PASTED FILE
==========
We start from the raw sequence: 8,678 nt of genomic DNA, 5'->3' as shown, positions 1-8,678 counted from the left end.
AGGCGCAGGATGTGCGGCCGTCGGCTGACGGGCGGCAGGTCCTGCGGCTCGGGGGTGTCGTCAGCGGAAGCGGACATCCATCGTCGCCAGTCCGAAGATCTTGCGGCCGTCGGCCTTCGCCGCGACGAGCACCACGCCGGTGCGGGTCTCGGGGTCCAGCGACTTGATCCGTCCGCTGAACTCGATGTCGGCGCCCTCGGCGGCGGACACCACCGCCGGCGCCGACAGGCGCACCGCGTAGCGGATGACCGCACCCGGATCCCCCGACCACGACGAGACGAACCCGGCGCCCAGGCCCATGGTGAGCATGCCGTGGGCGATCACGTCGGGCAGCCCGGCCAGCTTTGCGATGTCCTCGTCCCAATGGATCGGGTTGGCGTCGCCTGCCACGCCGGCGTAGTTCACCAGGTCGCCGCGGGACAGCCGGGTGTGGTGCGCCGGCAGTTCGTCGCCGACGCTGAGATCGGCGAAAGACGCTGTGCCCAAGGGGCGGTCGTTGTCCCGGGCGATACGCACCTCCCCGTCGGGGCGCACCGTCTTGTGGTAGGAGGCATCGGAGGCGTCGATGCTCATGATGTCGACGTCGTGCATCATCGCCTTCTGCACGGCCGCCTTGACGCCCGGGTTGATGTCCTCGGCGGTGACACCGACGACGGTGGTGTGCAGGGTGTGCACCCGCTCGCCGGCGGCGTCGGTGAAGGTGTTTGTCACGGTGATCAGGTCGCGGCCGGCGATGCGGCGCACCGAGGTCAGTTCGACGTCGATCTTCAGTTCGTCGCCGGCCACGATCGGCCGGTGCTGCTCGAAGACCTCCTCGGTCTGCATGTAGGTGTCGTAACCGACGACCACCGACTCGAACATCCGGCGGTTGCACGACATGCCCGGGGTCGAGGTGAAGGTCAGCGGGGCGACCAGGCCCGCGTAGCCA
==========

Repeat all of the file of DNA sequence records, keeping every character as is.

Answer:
We start from the raw sequence: 8,678 nt of genomic DNA, 5'->3' as shown, positions 1-8,678 counted from the left end.
AGGCGCAGGATGTGCGGCCGTCGGCTGACGGGCGGCAGGTCCTGCGGCTCGGGGGTGTCGTCAGCGGAAGCGGACATCCATCGTCGCCAGTCCGAAGATCTTGCGGCCGTCGGCCTTCGCCGCGACGAGCACCACGCCGGTGCGGGTCTCGGGGTCCAGCGACTTGATCCGTCCGCTGAACTCGATGTCGGCGCCCTCGGCGGCGGACACCACCGCCGGCGCCGACAGGCGCACCGCGTAGCGGATGACCGCACCCGGATCCCCCGACCACGACGAGACGAACCCGGCGCCCAGGCCCATGGTGAGCATGCCGTGGGCGATCACGTCGGGCAGCCCGGCCAGCTTTGCGATGTCCTCGTCCCAATGGATCGGGTTGGCGTCGCCTGCCACGCCGGCGTAGTTCACCAGGTCGCCGCGGGACAGCCGGGTGTGGTGCGCCGGCAGTTCGTCGCCGACGCTGAGATCGGCGAAAGACGCTGTGCCCAAGGGGCGGTCGTTGTCCCGGGCGATACGCACCTCCCCGTCGGGGCGCACCGTCTTGTGGTAGGAGGCATCGGAGGCGTCGATGCTCATGATGTCGACGTCGTGCATCATCGCCTTCTGCACGGCCGCCTTGACGCCCGGGTTGATGTCCTCGGCGGTGACACCGACGACGGTGGTGTGCAGGGTGTGCACCCGCTCGCCGGCGGCGTCGGTGAAGGTGTTTGTCACGGTGATCAGGTCGCGGCCGGCGATGCGGCGCACCGAGGTCAGTTCGACGTCGATCTTCAGTTCGTCGCCGGCCACGATCGGCCGGTGCTGCTCGAAGACCTCCTCGGTCTGCATGTAGGTGTCGTAACCGACGACCACCGACTCGAACATCCGGCGGTTGCACGACATGCCCGGGGTCGAGGTGAAGGTCAGCGGGGCGACCAGGCCCGCGTAGCCA